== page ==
A few of us were fortunate enough to join our privacy colleagues last week at the International Association of Privacy Professionals Australia New Zealand Summit (iappANZ) in Sydney. It is an annual forum for privacy professionals from around Australasia, and this year featured speakers from United States, Japan, Britain, Hong Kong, Singapore and Malaysia.
Privacy Commissioner John Edwards received a hat tip from Australia’s longest serving judge, the Honourable Michael Kirby. During the first item of business at the summit - the awarding of the iappANZ writing prize - John was given an honourable mention for an abridged version of his Nethui 2014 ‘Right to be Forgotten’ keynote speech. You can find the speech here on our website.
Among the highlights were Australia’s Privacy Commissioner, Timothy Pilgrim, speaking about the situation over there. Timothy was eloquent about the recent determinations from his office, as well as recent commissioner-initiated investigations and the launch of the regulatory action policy. There is more information to be found on the OAIC website.
Larry Irving, a principal advisor to the Clinton administration on telecommunications and internet policy and CEO of the Irving Group, spoke on Privacy in an Era of Mobility. He noted people were increasingly interested in privacy but their concerns became less important when they thought they were getting something for free. He says big data equals big money and it is time for us to think carefully about who or what we are giving our information to. You can follow Larry on Twitter.
Dr Libby Morris talked about shared health care records in Scotland. The Scottish system focuses on consultation at a ground roots level and it seems to have been a encouragingly successful. Our report on New Zealand trials of using shared health records is also available on our website.
Stephen Deadman, a senior privacy officer and legal adviser at Vodafone, was next. He entertained us with the theme Personal Data Disrupted – why new business models will shake up the privacy landscape. His message was privacy had emerged from something of a ‘legal backwater’ to becoming a sensitive and high profile public issue. Stephen believes consumers are starting to realise if something is free, it was they who are the product and they increasingly look for companies which put the public’s best interests first.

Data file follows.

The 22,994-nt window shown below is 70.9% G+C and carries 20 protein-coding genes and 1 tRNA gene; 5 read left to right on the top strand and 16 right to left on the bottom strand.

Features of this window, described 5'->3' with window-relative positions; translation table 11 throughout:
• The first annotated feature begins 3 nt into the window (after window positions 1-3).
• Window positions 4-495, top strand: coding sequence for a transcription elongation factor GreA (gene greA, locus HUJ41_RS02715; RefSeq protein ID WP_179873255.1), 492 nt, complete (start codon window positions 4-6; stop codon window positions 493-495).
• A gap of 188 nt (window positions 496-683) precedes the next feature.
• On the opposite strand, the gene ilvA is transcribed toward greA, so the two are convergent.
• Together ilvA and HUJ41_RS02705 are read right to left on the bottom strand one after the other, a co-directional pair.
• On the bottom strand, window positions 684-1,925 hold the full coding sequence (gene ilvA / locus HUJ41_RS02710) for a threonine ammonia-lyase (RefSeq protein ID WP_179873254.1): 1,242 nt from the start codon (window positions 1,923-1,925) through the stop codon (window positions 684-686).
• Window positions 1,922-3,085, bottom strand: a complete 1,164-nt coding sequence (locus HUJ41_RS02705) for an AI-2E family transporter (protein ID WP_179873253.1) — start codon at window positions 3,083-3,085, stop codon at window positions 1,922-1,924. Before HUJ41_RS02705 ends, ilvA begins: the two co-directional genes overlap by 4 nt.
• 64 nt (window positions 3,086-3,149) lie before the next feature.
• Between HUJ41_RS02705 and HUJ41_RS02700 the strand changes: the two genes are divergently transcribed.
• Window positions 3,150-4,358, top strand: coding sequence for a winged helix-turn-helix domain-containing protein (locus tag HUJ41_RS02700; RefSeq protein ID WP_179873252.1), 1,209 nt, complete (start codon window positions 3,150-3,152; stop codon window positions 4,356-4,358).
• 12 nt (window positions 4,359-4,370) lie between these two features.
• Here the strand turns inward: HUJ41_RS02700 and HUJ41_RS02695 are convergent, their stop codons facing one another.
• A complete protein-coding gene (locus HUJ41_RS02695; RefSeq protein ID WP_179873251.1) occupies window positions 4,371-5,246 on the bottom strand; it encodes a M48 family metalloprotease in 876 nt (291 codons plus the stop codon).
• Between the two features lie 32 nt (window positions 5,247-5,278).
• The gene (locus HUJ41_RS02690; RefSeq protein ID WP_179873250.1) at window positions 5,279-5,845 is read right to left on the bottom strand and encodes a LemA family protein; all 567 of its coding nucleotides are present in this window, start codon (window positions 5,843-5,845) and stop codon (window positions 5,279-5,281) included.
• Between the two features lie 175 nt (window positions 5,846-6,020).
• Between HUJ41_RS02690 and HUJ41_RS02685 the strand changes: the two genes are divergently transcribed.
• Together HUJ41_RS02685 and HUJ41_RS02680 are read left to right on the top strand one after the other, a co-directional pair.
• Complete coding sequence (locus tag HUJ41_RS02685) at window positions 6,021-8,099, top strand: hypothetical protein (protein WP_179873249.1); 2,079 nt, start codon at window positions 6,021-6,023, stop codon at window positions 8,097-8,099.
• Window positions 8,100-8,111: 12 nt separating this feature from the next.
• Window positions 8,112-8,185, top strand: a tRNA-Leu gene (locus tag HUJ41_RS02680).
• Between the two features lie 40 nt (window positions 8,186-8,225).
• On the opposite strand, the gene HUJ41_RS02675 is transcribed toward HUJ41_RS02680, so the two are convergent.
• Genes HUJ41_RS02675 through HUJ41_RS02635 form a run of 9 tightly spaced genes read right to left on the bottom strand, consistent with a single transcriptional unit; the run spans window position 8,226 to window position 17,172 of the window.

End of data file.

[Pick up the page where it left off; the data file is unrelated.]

We spent Tuesday with the policy and investigations teams at the Office of the Australian Information Commissioner. They were charming and thoughtful hosts and it was illuminating spending time with fellow privacy nerds. There is a lot of common ground and it was reassuring to realise we are also doing good work over here.
We were invited the next day by the NSW Privacy Commissioner, Dr Elizabeth Coombs, to speak at the NSW Privacy Practitioners Network, at Sydney’s Parliament House. Our Assistant Commissioner Katrine Evans engaged the crowd with a New Zealand update and I was given ten minutes to discuss alternative dispute resolution (you can read my blog post here).
The NSW Information Commissioner, Elizabeth Tydd, shared this mesmerising video How will the World be in 2020? It’s been around for a while but I recommend it.
I bought a tea towel for my mum at Paddington market, got a selfie at the Opera House, and, most importantly, it is inspiring to know our cousins in Australia are taking privacy as seriously as we are.
(Image provided by iappANZ titled You and all your friends by artist Alasdair Wallace)